“And Jesus said to them, “Can the wedding guests mourn as long as the bridegroom is with them? The days will come when the bridegroom is taken away from them, and then they will fast.” Matthew 9:15
Fasting is the practice of abstaining from food, or both food and drink, for a specified period of time. While fasting is often practiced for physical reasons, the Christian practice of fasting as a discipline is primarily for spiritual reasons. Fasting is more about our longing for God than it is about abstaining from food. It is like an exclamation to Jesus saying, “I long for you and await your return!” It is to show the ache of our hearts that we desire Jesus above all else, even food. In the verse above Jesus likened Himself to the bridegroom. “No one mourns while the bridegroom is present,” Jesus said, which is why His disciples did not fast while He was physically here on earth. But when the bridegroom leaves they fast in anticipation of His return. Though fasting is never directly mandated in the New Testament, it appears that Jesus assumed fasting would be practiced by His disciples after He ascended back to the Father, where He now lives.(1)
Fasting has a unique way of turning our eyes on God. Dallas Willard says, “Fasting confirms our utter dependence upon God by finding in him a source of sustenance beyond food.” This is why fasting can be very significant when combined with intense or extended periods of prayer. Fasting is one of the best ways to practice the self-denial that Jesus expected of His followers – “Then Jesus said to his disciples, ‘If anyone would come after me, he must deny himself and take up his cross and follow me.” (Matthew 16:24)
Jesus spoke on fasting in Matthew 6:16-18 saying, “When you fast, do not look gloomy like the hypocrites, for they disfigure their faces that their fasting may be seen by others. Truly, I say to you, they have received their reward. But when you fast, anoint your head and wash your face, that your fasting may not be seen by others but by your Father who is in secret. And your Father who sees in secret will reward you.”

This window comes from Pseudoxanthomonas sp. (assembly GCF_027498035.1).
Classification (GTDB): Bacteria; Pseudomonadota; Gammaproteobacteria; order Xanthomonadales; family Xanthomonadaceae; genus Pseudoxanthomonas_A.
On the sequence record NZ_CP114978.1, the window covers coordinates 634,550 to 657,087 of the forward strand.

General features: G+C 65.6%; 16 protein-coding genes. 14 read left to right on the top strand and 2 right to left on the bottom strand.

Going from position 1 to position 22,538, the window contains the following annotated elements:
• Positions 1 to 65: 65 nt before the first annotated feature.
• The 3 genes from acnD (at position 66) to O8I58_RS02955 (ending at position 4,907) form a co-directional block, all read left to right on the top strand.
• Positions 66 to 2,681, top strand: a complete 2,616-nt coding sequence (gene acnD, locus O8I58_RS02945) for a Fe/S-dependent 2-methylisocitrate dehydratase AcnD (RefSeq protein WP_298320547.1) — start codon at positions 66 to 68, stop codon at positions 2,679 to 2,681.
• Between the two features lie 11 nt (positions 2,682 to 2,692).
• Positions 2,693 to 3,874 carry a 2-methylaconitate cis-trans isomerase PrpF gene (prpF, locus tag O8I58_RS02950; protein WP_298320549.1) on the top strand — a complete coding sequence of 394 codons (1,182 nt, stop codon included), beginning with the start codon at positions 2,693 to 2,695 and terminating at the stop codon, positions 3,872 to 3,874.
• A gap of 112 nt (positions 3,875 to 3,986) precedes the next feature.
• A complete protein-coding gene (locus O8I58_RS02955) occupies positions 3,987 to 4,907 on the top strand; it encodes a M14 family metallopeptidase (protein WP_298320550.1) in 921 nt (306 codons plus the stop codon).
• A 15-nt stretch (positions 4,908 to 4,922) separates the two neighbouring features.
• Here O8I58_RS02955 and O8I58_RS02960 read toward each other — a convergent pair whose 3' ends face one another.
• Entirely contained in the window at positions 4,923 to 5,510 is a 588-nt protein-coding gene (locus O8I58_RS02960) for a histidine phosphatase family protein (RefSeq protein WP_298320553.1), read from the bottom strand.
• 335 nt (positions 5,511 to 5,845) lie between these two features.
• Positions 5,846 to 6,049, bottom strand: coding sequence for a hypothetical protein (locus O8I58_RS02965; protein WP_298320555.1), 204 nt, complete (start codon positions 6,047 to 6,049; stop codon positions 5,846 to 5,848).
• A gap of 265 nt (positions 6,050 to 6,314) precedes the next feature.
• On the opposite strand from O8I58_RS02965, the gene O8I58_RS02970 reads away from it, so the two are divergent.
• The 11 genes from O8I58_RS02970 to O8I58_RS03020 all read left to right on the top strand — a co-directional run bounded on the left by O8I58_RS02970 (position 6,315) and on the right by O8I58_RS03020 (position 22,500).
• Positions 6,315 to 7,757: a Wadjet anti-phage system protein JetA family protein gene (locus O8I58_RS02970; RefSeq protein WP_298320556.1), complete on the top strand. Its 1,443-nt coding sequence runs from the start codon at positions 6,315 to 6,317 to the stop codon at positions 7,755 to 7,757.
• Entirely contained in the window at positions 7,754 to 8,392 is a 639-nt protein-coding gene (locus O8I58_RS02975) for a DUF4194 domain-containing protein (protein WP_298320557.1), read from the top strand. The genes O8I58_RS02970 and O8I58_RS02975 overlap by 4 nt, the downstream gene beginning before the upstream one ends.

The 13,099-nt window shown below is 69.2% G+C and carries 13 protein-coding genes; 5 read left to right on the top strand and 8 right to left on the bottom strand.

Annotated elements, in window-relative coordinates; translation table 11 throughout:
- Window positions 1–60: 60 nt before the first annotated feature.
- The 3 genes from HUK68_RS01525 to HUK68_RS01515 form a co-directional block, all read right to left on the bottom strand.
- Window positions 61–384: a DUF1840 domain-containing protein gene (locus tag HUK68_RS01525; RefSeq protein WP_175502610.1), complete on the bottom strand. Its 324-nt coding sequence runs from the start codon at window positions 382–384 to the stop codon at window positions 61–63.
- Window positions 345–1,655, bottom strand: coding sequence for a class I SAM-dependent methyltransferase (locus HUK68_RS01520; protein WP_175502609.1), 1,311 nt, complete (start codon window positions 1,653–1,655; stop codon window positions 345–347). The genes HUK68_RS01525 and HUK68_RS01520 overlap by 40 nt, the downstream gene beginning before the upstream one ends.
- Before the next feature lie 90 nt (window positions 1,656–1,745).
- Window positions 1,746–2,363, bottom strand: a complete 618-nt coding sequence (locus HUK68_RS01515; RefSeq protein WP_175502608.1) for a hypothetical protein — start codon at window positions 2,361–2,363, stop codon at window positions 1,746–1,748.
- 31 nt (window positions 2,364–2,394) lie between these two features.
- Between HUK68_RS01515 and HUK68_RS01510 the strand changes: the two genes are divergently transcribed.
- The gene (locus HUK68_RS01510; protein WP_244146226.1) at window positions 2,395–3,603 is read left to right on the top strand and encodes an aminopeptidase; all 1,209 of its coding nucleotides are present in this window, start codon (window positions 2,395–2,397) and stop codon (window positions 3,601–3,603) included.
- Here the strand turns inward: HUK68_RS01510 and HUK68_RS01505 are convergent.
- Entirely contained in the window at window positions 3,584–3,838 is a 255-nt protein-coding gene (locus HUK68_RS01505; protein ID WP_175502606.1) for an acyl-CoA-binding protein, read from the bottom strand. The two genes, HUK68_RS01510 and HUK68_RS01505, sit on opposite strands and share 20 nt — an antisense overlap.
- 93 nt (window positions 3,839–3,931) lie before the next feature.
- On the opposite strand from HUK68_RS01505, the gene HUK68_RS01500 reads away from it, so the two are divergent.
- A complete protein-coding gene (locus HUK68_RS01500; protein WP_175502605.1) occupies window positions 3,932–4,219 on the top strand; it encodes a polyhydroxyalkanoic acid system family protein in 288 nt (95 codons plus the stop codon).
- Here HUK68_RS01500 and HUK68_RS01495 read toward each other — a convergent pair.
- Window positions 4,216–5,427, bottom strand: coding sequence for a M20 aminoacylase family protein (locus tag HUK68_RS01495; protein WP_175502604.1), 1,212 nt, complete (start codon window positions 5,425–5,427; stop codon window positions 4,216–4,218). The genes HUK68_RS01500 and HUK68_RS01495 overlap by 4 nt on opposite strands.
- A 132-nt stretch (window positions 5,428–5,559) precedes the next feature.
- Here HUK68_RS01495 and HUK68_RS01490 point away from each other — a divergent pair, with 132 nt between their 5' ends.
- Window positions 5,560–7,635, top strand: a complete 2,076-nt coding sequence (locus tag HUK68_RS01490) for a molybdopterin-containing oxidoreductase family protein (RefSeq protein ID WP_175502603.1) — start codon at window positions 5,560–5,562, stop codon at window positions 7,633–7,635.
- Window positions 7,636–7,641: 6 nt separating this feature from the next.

Tips For Practicing Fasting
- You might begin to explore fasting by skipping a meal and dedicating the time and money saved to God in some way.
- A typical fast may last 24 hours without food. Many people like to use juice and water. It is often convenient to fast after breakfast until breakfast the next day.
- If you have some experience in fasting, you might consider trying a fast for several days or more. The purpose should not be the length of time, but what you desire God to do in your life during the time.
- If you have any physical or medical issues, be sure to consult your doctor before fasting. It is usually helpful to do some reading and research as well about the potential effects fasting will have on your body. A good rule of thumb is to start small and increase the amount of time with experience. Also, listen for God’s prompting regarding if and when to fast.
- In addition to food, you might want to expand this discipline into other areas of life. Some examples of other kinds of fasts might be television, shopping, exercise, etc. Spend some time thinking through anything in your life that you might have become too dependent on. This is fair game for the discipline of fasting.
Resources On Fasting
Rightnow Media* - 2 Holy Habits Channel
• Fasting: The Key To Spiritual Victory by Tony Evans
• Summer Classics Health (Fasting) by Kerry Shook
Fasting Resources by desiringgod.com (Link Here)
A Hunger For God by John Piper (Buy Here)
Fasting by Jentezen Franklin (Buy Here)
(1)© 2006 Michael Bischof, SOULeader Resources. All rights reserved.